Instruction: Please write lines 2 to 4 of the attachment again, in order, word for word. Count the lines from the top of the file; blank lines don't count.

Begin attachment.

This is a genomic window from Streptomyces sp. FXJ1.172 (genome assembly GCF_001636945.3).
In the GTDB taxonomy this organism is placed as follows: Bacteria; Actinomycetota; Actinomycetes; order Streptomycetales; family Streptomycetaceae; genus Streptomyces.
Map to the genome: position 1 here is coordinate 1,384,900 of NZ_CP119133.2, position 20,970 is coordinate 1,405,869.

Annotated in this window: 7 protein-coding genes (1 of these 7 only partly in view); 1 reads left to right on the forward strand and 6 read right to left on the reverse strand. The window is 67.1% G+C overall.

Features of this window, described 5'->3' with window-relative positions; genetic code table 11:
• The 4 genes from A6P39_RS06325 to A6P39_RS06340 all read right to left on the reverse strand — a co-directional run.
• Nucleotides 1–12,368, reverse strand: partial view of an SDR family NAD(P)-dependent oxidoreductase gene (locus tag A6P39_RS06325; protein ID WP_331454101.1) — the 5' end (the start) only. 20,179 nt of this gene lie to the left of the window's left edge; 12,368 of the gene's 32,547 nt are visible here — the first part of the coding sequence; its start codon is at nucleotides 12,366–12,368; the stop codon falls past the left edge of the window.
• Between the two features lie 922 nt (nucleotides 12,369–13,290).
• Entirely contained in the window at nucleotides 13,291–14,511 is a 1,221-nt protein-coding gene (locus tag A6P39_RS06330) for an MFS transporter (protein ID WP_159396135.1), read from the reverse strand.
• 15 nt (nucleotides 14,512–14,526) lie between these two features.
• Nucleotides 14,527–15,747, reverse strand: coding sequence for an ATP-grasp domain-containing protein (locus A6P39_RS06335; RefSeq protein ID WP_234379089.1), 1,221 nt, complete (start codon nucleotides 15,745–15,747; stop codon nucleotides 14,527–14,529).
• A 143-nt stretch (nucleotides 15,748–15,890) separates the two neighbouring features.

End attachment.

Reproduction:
In the GTDB taxonomy this organism is placed as follows: Bacteria; Actinomycetota; Actinomycetes; order Streptomycetales; family Streptomycetaceae; genus Streptomyces.
Map to the genome: position 1 here is coordinate 1,384,900 of NZ_CP119133.2, position 20,970 is coordinate 1,405,869.

Annotated in this window: 7 protein-coding genes (1 of these 7 only partly in view); 1 reads left to right on the forward strand and 6 read right to left on the reverse strand. The window is 67.1% G+C overall.